Anyway, so we go out -- and just outside of Muertos Bay -- striped marlin and sailfish are hanging out! We’re pretty much talking a few hundred yards out. How long will they stay? What are they doing there? I have no idea. Just a fluke or not, no way to know. But fun fishing. No one complaining! …Jonathan Roldan, Tailhunter
Lord of the Wind 2016 - Day 3
Lord of the Wind 2016 - Day 2
While anglers remained on the beach. Steady winds blessed Baja California during the five-day competition held in Mexican waters. The La Ventana Classic attracted an interesting number of kiteboarders, as well as windsurfers and stand-up paddleboard enthusiasts.
San José del Cabo
The week started off with gusty northerly winds, settling down later with nice ocean conditions for anglers, besides the early morning chill. Ocean temperatures averaged 75 degrees; warmer currents are being found on the Pacific Banks. Anglers continue to rely on the available bait sources of caballito, cocinero, ballyhoo and slabs of squid. No reports of anyone finding schooling sardina within local range. Local San Jose del Cabo fleets continue to concentrate their efforts on the grounds from Cerro Colorado/Red Hill to the Gordo Banks and north to La Fortuna and Iman Banks.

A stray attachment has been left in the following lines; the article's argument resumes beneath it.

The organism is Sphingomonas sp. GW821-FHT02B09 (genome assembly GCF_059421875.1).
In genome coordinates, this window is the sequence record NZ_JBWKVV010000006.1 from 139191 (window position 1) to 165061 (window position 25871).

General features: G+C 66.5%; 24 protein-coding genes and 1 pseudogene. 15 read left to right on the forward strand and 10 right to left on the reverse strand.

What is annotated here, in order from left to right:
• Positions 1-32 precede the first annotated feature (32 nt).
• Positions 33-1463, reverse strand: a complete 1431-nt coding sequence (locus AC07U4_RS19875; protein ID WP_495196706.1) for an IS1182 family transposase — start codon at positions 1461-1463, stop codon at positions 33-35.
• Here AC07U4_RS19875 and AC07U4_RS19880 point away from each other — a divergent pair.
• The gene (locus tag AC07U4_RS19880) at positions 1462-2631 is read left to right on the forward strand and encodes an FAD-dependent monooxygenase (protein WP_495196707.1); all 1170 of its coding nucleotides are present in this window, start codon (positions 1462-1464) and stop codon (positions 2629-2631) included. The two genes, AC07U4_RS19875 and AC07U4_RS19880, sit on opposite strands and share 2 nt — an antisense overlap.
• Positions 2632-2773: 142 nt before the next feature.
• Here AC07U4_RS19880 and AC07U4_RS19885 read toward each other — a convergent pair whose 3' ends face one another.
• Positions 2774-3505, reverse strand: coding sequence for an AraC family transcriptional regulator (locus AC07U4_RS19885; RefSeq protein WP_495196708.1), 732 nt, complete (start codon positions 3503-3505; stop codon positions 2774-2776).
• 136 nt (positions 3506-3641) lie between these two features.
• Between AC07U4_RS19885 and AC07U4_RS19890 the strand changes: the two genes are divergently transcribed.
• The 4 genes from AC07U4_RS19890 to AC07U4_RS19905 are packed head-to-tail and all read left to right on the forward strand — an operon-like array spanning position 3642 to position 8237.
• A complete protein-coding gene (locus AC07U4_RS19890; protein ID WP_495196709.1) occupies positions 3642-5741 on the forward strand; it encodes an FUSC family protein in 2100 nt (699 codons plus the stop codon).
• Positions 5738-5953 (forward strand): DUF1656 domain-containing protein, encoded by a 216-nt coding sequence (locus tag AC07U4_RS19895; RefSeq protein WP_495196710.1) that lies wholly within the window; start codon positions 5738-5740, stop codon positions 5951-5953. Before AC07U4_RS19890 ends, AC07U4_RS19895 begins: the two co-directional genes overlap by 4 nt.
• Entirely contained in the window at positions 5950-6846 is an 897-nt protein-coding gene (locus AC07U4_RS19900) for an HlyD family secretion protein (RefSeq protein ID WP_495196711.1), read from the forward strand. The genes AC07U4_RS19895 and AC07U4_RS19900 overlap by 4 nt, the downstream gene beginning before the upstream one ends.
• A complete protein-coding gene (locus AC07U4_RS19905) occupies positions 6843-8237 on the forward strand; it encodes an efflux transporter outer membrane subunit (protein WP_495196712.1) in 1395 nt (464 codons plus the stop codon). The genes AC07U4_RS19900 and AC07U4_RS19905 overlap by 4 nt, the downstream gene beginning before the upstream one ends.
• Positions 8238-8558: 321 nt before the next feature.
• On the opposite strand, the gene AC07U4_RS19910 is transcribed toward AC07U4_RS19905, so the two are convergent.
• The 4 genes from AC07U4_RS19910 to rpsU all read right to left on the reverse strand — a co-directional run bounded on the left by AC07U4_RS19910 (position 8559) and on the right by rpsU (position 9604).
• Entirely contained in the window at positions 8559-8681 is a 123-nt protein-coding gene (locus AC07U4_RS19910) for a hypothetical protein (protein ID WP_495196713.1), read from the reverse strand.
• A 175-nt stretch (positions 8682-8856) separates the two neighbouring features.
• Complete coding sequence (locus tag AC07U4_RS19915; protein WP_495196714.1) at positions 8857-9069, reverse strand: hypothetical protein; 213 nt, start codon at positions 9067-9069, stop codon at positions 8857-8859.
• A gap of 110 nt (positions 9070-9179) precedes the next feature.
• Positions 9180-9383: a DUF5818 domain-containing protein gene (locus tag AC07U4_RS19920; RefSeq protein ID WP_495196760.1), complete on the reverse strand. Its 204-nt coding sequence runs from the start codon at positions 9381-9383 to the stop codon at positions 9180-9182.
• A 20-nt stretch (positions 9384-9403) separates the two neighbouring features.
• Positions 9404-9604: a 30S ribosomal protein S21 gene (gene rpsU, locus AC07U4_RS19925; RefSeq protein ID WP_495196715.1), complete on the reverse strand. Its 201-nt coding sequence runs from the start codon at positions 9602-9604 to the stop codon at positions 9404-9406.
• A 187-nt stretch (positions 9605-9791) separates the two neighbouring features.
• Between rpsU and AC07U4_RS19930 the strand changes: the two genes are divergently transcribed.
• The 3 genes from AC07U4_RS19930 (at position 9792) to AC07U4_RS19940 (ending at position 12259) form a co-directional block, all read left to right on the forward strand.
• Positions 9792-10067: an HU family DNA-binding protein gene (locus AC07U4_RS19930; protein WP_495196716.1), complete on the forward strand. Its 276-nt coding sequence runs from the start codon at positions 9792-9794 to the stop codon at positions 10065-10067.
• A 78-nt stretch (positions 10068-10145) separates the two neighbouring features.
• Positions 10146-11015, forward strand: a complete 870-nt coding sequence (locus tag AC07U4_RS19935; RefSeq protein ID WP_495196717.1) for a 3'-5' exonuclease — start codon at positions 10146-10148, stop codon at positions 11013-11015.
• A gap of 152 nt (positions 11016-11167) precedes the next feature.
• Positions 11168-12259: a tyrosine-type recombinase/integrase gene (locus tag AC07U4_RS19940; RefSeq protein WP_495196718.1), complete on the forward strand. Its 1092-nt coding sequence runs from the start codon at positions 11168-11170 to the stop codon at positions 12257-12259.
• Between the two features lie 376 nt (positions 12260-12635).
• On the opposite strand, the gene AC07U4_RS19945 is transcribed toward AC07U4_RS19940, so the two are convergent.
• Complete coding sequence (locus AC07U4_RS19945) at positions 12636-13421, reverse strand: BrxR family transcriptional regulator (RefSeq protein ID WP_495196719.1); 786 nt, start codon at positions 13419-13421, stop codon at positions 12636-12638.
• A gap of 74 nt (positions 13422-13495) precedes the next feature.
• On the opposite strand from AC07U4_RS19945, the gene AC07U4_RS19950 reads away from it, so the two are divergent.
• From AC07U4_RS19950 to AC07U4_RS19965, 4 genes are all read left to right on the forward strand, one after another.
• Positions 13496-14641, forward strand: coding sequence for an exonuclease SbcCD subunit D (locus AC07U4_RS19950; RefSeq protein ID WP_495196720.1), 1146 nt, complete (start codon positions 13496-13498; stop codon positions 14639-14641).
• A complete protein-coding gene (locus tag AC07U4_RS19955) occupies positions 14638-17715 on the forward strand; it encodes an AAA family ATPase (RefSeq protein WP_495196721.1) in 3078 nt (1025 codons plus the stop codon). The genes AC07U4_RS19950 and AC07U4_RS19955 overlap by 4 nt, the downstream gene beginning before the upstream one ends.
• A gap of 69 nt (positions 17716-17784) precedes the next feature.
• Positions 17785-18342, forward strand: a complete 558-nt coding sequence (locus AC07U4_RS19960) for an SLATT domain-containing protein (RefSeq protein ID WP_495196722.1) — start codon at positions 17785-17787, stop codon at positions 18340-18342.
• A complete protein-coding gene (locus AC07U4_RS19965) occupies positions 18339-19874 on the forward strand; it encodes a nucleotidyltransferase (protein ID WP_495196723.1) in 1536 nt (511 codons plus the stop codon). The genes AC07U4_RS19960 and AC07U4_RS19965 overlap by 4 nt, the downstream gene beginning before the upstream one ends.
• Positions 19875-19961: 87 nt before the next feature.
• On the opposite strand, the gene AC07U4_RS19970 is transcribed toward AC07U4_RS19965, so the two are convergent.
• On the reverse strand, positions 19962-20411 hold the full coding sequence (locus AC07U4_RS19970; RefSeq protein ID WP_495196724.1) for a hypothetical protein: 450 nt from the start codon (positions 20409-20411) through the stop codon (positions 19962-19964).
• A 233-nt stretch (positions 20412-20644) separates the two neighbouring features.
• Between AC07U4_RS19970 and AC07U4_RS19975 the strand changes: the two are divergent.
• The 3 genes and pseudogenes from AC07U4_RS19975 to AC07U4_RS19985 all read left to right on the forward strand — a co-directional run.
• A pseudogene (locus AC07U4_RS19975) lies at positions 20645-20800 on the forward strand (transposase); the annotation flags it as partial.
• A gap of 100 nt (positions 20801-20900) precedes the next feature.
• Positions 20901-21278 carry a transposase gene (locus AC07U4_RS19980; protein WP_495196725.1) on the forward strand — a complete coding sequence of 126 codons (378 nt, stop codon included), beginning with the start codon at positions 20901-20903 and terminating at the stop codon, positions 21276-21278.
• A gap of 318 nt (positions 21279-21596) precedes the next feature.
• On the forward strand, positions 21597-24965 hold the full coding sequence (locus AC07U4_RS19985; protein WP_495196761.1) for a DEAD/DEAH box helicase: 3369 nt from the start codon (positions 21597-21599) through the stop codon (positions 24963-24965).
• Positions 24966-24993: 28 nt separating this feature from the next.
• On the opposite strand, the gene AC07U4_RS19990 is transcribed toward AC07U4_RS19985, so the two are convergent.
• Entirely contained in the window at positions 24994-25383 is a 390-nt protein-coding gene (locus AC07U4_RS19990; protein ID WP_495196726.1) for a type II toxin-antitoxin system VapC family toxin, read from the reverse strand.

Really, there has been no particular hot spot recently; every day certain areas produced a mix of species in limited numbers. Very few dorado or wahoo reported. Though free-swimming wahoo were sighted on several occasions, not many were actually hooked and landed . . . same with dorado, they seemed to be taking the week off.
Yellowfin tuna were holding around the “twenty-five spot” off of La Fortuna, but with often rapid sweeping drifts created by winds, this spot was not always easy to fish. There was an ongoing problem with nuisance sea lions, waiting for their chance at an easy meal. Most of the yellowfin caught were under 20-pounds and were hooked while using strips of squid for bait. The Gordo Banks were also attracting a larger grade of yellowfin tuna, but only a handful of these fish were actually landed; this fishery was a late afternoon deal, done pretty much exclusively by local commercial
pangeros, fishing the late twilight hours, who reported that the yellowfin up to over 100 pounds would start feeding as the sun was just about setting. It makes for a late day, fighting fish into the darkness and then arriving back to the dock area in the pitch black of the moonless evening.